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Author: Subject: Is it possible to make CuCl2 from Chloroform or DCM?
artchemix
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[*] posted on 9-1-2017 at 16:51
Is it possible to make CuCl2 from Chloroform or DCM?


I found this reaction online but I dont know if it will work

2 CHCl3 + 5 CuO = CuCl2 + 4 CuCl + 2 CO2 + H2O

or if there is another way to make CuCl2 from Chloroform or DCM

[Edited on 10-1-2017 by artchemix]
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JJay
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[*] posted on 9-1-2017 at 17:10


This would not be my choice of method for making CuCl2. I am sure this reaction is actually possible at elevated temperatures, but I think you'd get a different mix of products, including carbon monoxide and phosgene, and it would be hard to control.



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Zandins
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[*] posted on 9-1-2017 at 22:35


Chloroform and DCM are very useful as solvents, and becoming increasingly harder to obtain, so I would advise you not to waste them to prepare something as simple as cupric chloride.
If you already have CuO (given in your equation), reacting it with muritic acid(HCl) will produce your CuCl2.
If you don't have any copper compounds, you can try an oxidation with H2O2:
Cu + 2HCl + H2O2 --> CuCl2 + 2H2O
Or you could produce cupric hydroxide by electrolysis of an inert electrolyte with a copper anode:
C:2H2O +2e- --> H2 + 2OH-
A:Cu-2e- --> Cu2+
Copper hydroxide is insoluble, and can be filtered and reacted with HCl to yield CuCl2.

Hope any of this helps!
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MrHomeScientist
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[*] posted on 10-1-2017 at 07:59


Just a semantic note: you aren't producing CuCl2 from the solvent; they don't contain any copper. It comes from the copper oxide.

But yes there are many simpler ways of making it. From an academic standpoint it's an interesting potential reaction, but would likely require special conditions as JJay mentioned.

[Edited on 1-10-2017 by MrHomeScientist]
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woelen
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[*] posted on 10-1-2017 at 08:13


This type of reactions sometimes is useful for making anhydrous, or near anhydrous metal chlorides. The use of CCl4 is preferred over the use of CHCl3, because the latter still gives a little water.

An example is making anhydrous CrCl3, using CCl4 (with CHCl3 I expect formation of some basic chromium chloride as well). The big downside of this type of reaction is that the chlorinated hydrocarbon usually is not converted all the way down to CO2, but partially, to COCl2. This makes these reactions very dangerous in a home setting. You also need strong heating, it does not work at room temperature.




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xfusion44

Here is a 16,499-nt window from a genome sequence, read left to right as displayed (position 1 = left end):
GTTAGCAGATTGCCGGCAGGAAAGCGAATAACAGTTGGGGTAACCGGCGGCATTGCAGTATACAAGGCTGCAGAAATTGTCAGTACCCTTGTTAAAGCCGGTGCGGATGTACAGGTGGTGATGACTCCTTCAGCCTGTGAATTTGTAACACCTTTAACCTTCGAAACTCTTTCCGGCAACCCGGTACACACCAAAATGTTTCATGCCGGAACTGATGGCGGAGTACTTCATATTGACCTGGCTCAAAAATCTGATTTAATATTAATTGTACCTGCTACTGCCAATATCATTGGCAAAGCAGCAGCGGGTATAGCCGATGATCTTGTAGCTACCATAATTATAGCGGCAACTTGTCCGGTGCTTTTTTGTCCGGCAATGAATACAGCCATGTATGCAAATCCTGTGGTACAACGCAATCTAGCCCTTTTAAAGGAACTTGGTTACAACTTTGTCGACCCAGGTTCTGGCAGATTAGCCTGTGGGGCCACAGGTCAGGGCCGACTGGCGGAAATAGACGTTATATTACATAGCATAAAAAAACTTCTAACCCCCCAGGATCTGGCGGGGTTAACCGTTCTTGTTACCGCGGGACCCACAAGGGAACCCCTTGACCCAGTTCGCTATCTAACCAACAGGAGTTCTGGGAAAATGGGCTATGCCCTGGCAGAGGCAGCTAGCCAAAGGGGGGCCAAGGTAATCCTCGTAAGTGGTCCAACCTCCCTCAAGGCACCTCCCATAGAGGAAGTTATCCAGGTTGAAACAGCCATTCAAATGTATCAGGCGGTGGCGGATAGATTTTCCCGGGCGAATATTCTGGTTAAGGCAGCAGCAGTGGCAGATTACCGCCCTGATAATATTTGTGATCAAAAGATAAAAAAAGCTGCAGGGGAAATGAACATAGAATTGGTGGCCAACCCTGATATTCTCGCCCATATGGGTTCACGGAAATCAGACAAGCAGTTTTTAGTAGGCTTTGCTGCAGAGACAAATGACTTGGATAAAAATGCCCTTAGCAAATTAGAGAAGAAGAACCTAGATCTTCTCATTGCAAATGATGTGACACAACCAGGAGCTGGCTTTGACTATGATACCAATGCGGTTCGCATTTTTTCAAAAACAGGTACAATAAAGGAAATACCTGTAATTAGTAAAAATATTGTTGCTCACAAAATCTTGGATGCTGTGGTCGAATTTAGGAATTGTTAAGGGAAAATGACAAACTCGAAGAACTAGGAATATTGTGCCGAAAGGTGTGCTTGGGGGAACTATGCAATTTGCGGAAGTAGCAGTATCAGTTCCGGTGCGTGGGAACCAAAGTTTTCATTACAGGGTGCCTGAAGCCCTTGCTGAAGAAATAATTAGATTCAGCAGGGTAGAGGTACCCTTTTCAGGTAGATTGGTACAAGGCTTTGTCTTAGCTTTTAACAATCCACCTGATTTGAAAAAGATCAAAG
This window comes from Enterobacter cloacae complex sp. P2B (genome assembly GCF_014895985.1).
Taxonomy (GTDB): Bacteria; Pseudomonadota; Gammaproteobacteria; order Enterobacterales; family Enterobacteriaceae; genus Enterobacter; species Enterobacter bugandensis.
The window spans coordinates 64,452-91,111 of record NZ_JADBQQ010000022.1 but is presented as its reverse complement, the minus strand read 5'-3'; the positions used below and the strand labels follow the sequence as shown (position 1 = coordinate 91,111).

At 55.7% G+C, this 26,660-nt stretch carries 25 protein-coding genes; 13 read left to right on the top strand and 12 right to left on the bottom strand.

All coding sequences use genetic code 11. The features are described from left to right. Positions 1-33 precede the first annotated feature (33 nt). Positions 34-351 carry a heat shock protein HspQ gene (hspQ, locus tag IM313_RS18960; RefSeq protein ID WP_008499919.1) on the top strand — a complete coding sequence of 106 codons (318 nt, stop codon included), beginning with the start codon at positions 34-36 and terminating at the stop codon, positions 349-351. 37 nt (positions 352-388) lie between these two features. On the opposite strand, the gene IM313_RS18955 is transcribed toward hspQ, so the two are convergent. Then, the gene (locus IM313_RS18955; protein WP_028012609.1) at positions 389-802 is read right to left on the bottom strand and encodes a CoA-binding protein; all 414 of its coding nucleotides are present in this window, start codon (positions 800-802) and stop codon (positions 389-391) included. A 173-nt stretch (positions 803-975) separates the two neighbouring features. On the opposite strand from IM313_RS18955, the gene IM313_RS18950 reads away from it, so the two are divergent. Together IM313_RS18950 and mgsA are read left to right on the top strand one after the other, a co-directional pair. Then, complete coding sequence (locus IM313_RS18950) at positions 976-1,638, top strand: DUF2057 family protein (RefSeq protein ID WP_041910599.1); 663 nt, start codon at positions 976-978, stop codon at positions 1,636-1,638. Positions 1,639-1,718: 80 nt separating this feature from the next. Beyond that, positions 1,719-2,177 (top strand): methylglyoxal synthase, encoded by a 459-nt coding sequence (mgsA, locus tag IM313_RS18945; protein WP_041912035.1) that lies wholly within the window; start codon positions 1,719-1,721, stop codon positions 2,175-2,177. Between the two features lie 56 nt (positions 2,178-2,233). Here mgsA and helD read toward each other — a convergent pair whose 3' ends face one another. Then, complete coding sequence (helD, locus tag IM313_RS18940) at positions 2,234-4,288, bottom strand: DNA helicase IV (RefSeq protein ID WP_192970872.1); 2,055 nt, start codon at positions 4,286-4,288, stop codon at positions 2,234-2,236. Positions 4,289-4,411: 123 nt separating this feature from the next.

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[*] posted on 10-1-2017 at 21:09


@artchemix

Just put some copper metal into the (conc.) hydrochloric acid and wait for a few days. Copper will slowly oxidize and the resulting copper oxide will instantly react with HCl, to form CuCl2. You could probably use aquarium pump to speed up the oxidation. If you don't have enough time to wait (a few days or even weeks), you can also speed up the reaction by adding hydrogen peroxide.

[Edited on 11-1-2017 by xfusion44]




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chornedsnorkack
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[*] posted on 11-1-2017 at 00:26


Chloroform notoriously undergoes autooxidation to HCl and COCl2.
Is there any way to place chloroform in contact with metal compounds such that the metal compounds reach with HCl as it is formed by chloroform autooxidation?
Are there any metal compounds that react with COCl2 dissolved in CHCl3, but do not react with CHCl3 itself?
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Dr.Bob
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[*] posted on 12-1-2017 at 19:48


Copper metal (as small beads) is sometimes used as an HCl scavenger in alkyl halides sold commercially. Other compounds like K2CO3, silver, and certain mole sieves are also sometimes added to keep halides acid free.
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[*] posted on 18-1-2017 at 19:29


Per Atomistry.com on CuCl2 (link: http://copper.atomistry.com/cupric_chloride.html ), a historical extract from the literature, to quote:

"The anhydrous Cupric chloride, CuCl2, is produced by heating copper or cuprous chloride in chlorine, or by dehydrating the dihydrate by heating at 150° C. in an atmosphere of hydrogen chloride, or by addition of concentrated sulphuric acid to its aqueous solution. It is a brownish-yellow, hygroscopic solid, melting at 498° C., of density 3.054. It is readily soluble in water and organic solvents. Its heat of formation from its elements, calculated from the interaction of cupric oxide and hydrochloric acid, is given as 51.63 Cal. And 51.4 Cal. It is decomposed by heat into the cuprous salt and chlorine."
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[*] posted on 19-1-2017 at 11:54


Quote: Originally posted by Zandins  
Chloroform and DCM are very useful as solvents, and becoming increasingly harder to obtain, so I would advise you not to waste them to prepare something as simple as cupric chloride.


Are they, and if so why? if you're in the states at least it's very easy to order tech grade DCM by the gallon. There's plenty of places to buy higher grades of both as well. I don't know how things were ~10 years ago or are trending in the future, but I don't see anything happening to these useful solvents, they have such a wide range of uses and are great as a general NP.
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